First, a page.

Saturday, March 12, 2022

Ericsson's first U.S. patent trial against Apple to be held in first half of November: ITC evidentiary hearings in other Ericsson v. Apple cases slated for January and February

'Tis the scheduling season for the Ericsson v. Apple 5G patent dispute. Judge Rodney Gilstrap of the United States District Court for the Eastern District of Texas scheduled an Ericsson v. Apple FRAND trial for June 2023, and an Apple v. Ericsson trial for the following month. The Munich I Regional Court will conduct a first hearing in an Ericsson v. Apple case on September 14, 2022, while the Mannheim Regional Court will hold an Apple v. Ericsson trial on October 18, 2022. The Administrative Law Judges (ALJs) in charge of the investigations of Ericsson's three complaints with the United States International Trade Commission ("USITC" or just "ITC") have meanwhile also set some key target dates for their cases, which are theoretically subject to Commission review and practically may get delayed further down the road due to the U.S. trade agency's workload.

The ITC is also investigating Apple's countersuit (over mmWave patents), but should any scheduling decision have been made in that case, it hasn't been published on the agency's electronic docket yet (or isn't publicly accessible yet). I will report on the schedule of that investigation as soon as I find out.

By coincidence, the last-filed one of Ericsson's three near-simultaneous complaints got the fastest schedule. Here's a table that shows you the key dates in those three Ericsson v. Apple cases as currently contemplated by the ALJs:

Markman hearingTBD07/11/22 or 07/13/2205/24/22 - 05/25/22
Trial02/01/23 - 02/06/2301/05/23 - 01/12/2311/04/22 - 11/10/22
ALJ ruling05/24/2304/24/2302/24/23
Commission ruling09/25/2308/24/2306/26/23

The Office of Unfair Import Investigations ("OUII" or "ITC staff") will be a neutral participant in all Ericsson-Apple investigations (including Apple's countersuit), but in three of the four cases--all but Ericsson's first-filed case involving standard-essential patents (SEPs)--its participation will be limited to questions concerning remedies without addressing the technical merits.

On this occasion, let me provide, just for convenience, an overview of Ericsson's U.S. patents-in-suit by case.

337-TA-1299 (4G/5G SEP case; ALJ David P. Shaw)

In the Matter of Certain Mobile Telephones, Tablet Computers With Cellular Connectivity, and Smart Watches With Cellular Connectivity, Components Thereof, and Products Containing Same

(Complaint No. 337-3595)

Federal companion lawsuit: Western District of Texas, case no. 22-cv-00060

  1. U.S. Patent No. 8,102,805 on "HARQ [Hybrid Automatic Repeat reQuest] in spatial mutiplexing MIMO [multiple-input multiple-output] system"

  2. U.S. Patent No. 9,532,355 on "transmission of system information on a downlink shared channel"

  3. U.S. Patent No. 10,425,817 on a "subscription concealed identifier"

  4. U.S. Patent No. 11,139,872 on "codebook subset restriction signaling"

337-TA-1300 (first non-SEP case; ALJ MaryJoan McNamara)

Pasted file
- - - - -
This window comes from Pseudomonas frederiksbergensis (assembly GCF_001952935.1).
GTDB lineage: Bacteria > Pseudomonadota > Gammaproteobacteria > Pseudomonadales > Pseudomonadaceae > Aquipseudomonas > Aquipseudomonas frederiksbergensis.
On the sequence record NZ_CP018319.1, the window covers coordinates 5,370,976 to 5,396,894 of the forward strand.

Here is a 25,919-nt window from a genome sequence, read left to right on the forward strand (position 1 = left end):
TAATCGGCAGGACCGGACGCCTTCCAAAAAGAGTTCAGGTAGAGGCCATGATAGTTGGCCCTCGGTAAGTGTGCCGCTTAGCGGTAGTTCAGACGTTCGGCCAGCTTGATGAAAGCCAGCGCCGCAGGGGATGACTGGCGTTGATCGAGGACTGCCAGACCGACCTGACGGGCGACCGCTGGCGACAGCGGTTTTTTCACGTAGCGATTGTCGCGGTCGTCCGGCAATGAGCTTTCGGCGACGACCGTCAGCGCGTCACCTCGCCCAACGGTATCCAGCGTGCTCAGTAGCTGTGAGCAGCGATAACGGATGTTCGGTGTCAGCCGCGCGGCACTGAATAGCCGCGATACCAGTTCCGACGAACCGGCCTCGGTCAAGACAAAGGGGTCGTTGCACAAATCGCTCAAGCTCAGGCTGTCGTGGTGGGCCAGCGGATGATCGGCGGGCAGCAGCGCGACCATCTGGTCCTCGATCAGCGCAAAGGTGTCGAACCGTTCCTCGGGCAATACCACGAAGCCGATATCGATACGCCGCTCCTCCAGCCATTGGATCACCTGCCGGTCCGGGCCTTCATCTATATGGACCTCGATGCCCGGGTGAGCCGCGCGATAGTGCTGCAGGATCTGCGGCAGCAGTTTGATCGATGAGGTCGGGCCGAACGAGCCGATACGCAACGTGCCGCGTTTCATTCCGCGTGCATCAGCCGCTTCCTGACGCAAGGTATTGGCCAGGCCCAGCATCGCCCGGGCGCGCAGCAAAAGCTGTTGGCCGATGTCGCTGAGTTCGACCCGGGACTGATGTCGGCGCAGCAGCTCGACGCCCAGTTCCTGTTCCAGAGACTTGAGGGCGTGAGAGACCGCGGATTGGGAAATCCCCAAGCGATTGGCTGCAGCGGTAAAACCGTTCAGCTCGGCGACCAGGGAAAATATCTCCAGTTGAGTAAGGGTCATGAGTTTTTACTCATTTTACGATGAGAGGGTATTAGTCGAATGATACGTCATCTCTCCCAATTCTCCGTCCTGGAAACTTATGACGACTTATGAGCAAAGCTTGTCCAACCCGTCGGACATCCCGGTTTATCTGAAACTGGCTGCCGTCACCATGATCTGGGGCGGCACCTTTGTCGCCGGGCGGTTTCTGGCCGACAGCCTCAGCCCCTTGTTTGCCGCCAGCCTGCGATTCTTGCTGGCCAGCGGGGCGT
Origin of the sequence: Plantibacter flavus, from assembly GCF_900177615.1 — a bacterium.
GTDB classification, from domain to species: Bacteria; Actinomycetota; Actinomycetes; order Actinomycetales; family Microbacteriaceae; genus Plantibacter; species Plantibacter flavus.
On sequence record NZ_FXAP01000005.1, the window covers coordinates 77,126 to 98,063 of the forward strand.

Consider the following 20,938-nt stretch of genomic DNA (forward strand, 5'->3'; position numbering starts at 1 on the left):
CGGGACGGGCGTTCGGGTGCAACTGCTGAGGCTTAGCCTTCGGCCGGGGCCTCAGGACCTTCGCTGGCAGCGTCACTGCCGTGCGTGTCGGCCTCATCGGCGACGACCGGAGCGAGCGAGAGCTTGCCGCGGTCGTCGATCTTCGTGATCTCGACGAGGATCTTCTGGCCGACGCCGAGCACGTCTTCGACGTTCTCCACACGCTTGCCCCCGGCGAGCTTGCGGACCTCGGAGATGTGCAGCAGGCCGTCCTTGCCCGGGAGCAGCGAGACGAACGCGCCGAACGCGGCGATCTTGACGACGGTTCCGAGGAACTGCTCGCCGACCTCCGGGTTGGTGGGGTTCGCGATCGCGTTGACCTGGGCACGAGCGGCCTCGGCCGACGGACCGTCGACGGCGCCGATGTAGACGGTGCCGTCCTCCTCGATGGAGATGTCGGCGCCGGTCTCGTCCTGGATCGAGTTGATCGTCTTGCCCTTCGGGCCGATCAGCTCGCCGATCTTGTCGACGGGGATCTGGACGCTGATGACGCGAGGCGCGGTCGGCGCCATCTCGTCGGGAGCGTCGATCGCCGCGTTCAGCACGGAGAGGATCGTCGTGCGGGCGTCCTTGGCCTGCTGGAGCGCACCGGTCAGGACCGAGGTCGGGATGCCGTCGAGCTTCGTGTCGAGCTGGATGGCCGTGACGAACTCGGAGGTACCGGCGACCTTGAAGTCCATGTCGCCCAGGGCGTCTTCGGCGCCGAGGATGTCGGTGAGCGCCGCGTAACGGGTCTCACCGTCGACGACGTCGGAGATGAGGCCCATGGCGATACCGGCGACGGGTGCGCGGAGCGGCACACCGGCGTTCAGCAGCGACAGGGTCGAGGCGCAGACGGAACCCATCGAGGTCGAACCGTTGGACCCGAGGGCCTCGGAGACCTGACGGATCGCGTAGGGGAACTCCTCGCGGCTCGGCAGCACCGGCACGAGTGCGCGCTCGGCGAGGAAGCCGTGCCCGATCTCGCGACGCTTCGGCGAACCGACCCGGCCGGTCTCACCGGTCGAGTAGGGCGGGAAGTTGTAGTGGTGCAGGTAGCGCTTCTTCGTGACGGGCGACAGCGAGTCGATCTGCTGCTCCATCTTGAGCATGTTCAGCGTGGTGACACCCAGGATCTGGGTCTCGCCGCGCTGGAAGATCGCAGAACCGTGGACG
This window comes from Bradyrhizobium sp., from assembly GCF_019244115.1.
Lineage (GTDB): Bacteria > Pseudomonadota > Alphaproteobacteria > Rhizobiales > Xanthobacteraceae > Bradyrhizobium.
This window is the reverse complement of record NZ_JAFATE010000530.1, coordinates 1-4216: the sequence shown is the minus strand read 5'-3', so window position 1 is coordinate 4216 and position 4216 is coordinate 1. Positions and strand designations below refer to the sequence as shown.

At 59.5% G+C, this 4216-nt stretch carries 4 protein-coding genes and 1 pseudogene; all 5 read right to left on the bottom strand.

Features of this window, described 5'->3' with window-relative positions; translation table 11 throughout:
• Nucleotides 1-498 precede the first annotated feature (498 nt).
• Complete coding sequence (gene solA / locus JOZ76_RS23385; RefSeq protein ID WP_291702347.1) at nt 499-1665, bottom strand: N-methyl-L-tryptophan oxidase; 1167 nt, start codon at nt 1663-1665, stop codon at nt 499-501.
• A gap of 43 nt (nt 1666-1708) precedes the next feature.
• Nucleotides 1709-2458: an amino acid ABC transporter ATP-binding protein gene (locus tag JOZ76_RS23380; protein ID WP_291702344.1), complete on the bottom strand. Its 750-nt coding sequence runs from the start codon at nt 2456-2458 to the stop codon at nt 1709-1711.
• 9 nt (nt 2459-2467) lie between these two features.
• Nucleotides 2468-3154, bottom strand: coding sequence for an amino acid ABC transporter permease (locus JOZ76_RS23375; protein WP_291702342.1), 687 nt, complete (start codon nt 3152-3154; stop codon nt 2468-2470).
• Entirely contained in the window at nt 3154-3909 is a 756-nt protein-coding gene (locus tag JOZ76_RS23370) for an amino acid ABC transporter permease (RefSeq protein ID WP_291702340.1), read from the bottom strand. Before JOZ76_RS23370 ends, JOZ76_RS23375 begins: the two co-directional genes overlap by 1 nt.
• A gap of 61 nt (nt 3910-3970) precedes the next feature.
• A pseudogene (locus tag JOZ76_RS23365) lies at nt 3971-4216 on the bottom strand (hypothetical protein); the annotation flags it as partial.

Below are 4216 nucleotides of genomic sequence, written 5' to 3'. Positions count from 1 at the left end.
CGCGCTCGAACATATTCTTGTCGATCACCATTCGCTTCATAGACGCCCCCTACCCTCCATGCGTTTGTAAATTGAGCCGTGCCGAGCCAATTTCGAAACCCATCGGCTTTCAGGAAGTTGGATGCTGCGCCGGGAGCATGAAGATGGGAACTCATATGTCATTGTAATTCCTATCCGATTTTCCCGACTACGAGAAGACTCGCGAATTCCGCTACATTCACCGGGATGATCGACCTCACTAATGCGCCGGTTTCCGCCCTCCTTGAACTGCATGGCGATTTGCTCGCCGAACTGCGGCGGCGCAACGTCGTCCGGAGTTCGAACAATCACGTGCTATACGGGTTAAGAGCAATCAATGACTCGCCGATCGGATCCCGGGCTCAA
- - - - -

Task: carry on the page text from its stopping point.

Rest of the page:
In the Matter of Certain Mobile Phones, Tablet Computers, Smart Watches, Smart Speakers, and Digital Media Players, and Products Containing Same

(Complaint No. 337-3596)

Federal companion lawsuit: Western District of Texas, case no. 22-cv-00061 (also includes patents from -1301 investigation)

  1. U.S. Patent No. 7,151,430 on a "method of and inductor layout for reduced VCO [voltage-controlled oscillator] coupling": Ericsson positions this one as "the one patent to ban them all" as it's the only patent allegedly infringed by "at least Apple iPhone mobile phones, Apple iPad tablet computers, Apple Watch smart watches, Apple HomePod smart speakers, and Apple TV digital media players, and products containing same." By contrast, the other patents asserted by the same ITC complaint are described as being infringed by iPhones (though Ericsson reserves the right to amend its infringement contentions).

    The '430 patent is sort of Ericsson's favorite patent-in-suit. It was asserted in 2015 against Apple (in federal court), and last year in an ITC complaint against Samsung. Those disputes settled before any infringement or (in)validity determination was made, but it looks like Ericsson was underwhelmed by both Apple's and Samsung's arguments relating to this patent.

    Furthermore, Ericsson asserted some European members of the same patent family (EP1721324 and EP2819131) against Samsung in Germany and Belgium, and against Wiko in Germany. Samsung and Wiko challenged those patents in the Federal Patent Court of Germany, so Ericsson knows pretty well what kinds of invalidity contentions it has to expect (unless, of course, Apple comes up with different prior art).

  2. U.S. Patent No. 7,957,770 on a "mobile communication terminal for providing tactile interface"

  3. U.S. Patent No. 9,509,273 on "transformer filter arrangement"

  4. U.S. Patent No. 9,705,400 on "reconfigurable output stage"

  5. U.S. Patent No. 9,853,621 on "transformer filter arrangement" (yes, same title as the '273 patent)

337-TA-1301 (second non-SEP case); ALJ Cameron Elliot

In the Matter of Certain Mobile Phones and Tablet Computers, All With Switchable Connectivity

(Complaint No. 337-3597)

Federal companion lawsuit: Western District of Texas, case no. 22-cv-00061 (also includes patents from -1300 investigation)

  1. U.S. Patent No. 8,792,454 on "secure and seamless WAN-LAN [wide area network, local area network] roaming"

  2. U.S. Patent No. 10,880,794 on "inter-band handover of the same physical frequency"

  3. U.S. Patent No. 8,472,999 on a "method and system for enabling dual standby state in a wireless communication system"

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